History of Organic Farming

Organic refers to plants that are grown naturally; so non-GMO, no synthetic pesticides or other toxic chemicals. The term “organic farming” was first recognized in 1940, although the organic movement roots can be traced back to the 1800s. The fear of toxins and desire to consume natural products is not a new phenomenon, although the intensity of the movement ebbs and flows throughout history.

Officially, the movement started in the early 1900s, during the beginning of the industrial agricultural period, in response to a widespread shift towards synthetic fertilizers and pesticides. A small group of Australian farmers joined forces, formed organizations and began the first organic certification program in the world – The Organic Farming and Gardening Society. They were soon joined by the Rodale Press in the United States, and the Soil Association in the United Kingdom, among others.

By 1972, the movement had becoming a recognized global force known as the International Federation of Organic Agricultural Movements (IFOAM). Over this last decade, the demand for organic everything has exploded and that means farmers and businesses need to adjust to keep up with the market trends. This applies to any industry that utilizes plants, including the hemp and CBD industries.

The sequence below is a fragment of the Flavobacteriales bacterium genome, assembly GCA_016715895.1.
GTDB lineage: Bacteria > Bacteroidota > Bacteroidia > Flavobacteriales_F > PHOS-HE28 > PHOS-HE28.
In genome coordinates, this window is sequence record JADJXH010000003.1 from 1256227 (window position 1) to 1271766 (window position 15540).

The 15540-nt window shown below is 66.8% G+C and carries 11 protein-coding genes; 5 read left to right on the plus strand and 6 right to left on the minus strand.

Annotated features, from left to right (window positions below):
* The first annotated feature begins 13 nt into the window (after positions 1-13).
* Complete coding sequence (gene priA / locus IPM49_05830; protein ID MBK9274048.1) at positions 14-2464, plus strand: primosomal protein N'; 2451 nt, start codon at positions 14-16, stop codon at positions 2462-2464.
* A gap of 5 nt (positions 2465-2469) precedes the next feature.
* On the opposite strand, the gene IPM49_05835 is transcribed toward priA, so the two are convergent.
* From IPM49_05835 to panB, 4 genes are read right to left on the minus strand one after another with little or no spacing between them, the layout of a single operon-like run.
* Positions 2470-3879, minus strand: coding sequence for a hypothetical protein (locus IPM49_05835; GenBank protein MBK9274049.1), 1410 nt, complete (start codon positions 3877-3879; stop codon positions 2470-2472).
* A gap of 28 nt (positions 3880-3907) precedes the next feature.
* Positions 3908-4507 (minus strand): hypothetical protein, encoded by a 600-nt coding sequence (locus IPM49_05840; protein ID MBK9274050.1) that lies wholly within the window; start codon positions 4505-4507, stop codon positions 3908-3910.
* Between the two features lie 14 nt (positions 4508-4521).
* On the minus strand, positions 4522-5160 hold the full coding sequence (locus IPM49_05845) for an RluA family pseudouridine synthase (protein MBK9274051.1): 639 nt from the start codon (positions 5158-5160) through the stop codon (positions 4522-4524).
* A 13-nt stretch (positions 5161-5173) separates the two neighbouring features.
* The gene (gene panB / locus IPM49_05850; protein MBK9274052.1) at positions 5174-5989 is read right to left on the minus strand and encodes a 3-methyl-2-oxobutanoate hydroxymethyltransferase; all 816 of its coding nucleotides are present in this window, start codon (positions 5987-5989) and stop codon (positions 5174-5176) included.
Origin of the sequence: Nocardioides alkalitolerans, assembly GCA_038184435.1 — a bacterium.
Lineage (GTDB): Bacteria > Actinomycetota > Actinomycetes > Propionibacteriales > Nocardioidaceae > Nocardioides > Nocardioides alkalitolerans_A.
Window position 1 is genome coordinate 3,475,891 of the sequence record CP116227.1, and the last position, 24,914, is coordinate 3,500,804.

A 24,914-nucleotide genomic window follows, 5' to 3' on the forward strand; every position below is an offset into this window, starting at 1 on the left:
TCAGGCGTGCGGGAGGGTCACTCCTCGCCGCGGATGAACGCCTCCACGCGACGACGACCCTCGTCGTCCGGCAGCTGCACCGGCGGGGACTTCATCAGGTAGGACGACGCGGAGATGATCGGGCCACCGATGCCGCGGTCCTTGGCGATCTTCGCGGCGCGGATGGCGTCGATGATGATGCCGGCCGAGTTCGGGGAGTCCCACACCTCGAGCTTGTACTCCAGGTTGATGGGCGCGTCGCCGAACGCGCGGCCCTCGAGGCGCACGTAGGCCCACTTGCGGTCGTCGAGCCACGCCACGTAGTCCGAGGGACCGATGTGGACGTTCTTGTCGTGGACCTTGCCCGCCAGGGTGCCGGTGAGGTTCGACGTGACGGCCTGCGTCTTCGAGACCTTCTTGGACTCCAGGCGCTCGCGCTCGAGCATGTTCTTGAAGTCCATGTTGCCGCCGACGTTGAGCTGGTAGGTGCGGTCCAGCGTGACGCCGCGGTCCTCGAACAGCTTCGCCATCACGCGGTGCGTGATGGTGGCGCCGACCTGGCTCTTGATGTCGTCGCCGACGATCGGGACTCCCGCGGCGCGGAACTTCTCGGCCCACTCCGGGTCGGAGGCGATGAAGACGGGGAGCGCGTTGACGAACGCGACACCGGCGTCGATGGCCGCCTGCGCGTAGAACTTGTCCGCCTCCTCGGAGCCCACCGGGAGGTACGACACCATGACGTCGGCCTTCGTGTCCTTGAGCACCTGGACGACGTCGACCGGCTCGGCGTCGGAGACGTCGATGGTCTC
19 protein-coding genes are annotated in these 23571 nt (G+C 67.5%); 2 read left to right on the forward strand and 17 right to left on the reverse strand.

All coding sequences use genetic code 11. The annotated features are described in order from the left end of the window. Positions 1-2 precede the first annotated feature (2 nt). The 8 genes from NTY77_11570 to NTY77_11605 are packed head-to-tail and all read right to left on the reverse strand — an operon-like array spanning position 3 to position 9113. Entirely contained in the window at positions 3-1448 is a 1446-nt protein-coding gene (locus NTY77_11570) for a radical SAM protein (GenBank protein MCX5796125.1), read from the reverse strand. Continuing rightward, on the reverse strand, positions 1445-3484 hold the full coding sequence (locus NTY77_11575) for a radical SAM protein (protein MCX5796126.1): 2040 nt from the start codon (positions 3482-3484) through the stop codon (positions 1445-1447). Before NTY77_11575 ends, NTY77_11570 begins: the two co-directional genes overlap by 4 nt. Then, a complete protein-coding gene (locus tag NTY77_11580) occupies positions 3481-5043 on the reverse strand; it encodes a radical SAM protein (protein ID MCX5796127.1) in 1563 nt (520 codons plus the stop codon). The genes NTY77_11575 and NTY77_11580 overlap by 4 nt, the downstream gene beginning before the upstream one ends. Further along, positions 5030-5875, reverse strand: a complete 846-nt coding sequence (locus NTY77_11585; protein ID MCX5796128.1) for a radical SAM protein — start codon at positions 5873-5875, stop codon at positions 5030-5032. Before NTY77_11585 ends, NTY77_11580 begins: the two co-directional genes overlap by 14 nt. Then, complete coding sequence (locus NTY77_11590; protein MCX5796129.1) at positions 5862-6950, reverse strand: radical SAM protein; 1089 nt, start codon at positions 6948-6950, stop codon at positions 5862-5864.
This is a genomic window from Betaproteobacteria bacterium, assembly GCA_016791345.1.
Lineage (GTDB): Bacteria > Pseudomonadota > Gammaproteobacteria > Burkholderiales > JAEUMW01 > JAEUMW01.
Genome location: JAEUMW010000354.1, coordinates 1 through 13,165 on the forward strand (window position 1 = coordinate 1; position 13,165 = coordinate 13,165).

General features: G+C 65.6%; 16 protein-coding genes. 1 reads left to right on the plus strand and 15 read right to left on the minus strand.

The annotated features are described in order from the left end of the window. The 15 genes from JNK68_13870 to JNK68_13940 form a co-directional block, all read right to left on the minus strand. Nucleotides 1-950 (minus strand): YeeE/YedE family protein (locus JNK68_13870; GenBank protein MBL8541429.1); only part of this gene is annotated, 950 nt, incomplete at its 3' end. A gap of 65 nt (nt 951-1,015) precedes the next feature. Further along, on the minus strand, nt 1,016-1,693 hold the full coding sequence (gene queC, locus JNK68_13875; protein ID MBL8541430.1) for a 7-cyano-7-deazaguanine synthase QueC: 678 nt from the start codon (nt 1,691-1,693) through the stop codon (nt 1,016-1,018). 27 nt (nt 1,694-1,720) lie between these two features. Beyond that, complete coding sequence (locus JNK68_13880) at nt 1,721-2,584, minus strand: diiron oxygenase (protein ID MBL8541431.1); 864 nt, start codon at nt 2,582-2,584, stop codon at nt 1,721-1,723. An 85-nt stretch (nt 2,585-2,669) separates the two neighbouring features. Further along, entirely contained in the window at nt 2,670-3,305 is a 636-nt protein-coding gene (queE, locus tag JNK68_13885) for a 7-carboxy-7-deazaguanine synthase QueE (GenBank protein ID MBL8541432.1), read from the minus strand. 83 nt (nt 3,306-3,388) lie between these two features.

Reasons to Get USDA Organic Certification

There are so many reasons why getting USDA organic certification is well worth it, so we’ll make it easy for you and focus on the top few

1. Quality

This should be first and foremost with any product you’re trying to sell but especially those that will be have medicinal uses. You want your product to be top notch, and organic products really are superior because they’re safe and natural.

2. Appeal

So, your products are top notch, now you want everyone to know it. The USDA organic seal will be visible for all to see, which a big selling point for many consumers. Shoppers often associated organic products with higher quality, but this generally only applies to those that bear the seal. In total, the sale of USDA organic-certified products is upwards of $50 billion a year.

3. Stand Out

The CBD market is oversaturated with products, especially when it comes to oils/tinctures. If you really want to distinguish your products from the competition, the best way to do this is by securing USDA organic certification.

4. The FDA

The FDA is often a challenger when it comes to progression in the CBD industry. The USDA organic certification program is the only federal agency to regularly validate CBD products and show consumer that some brands really are on the level.

Final Thoughts

If you’re looking for a way to not only legitimize your business, but also offer your customers a truly superior experience, then consider getting your USDA organic certification for your products. It takes a bit of work, but you can learn more about the process here: https://www.usda.gov/media/blog/2012/10/10/organic-101-five-steps-organic-certification.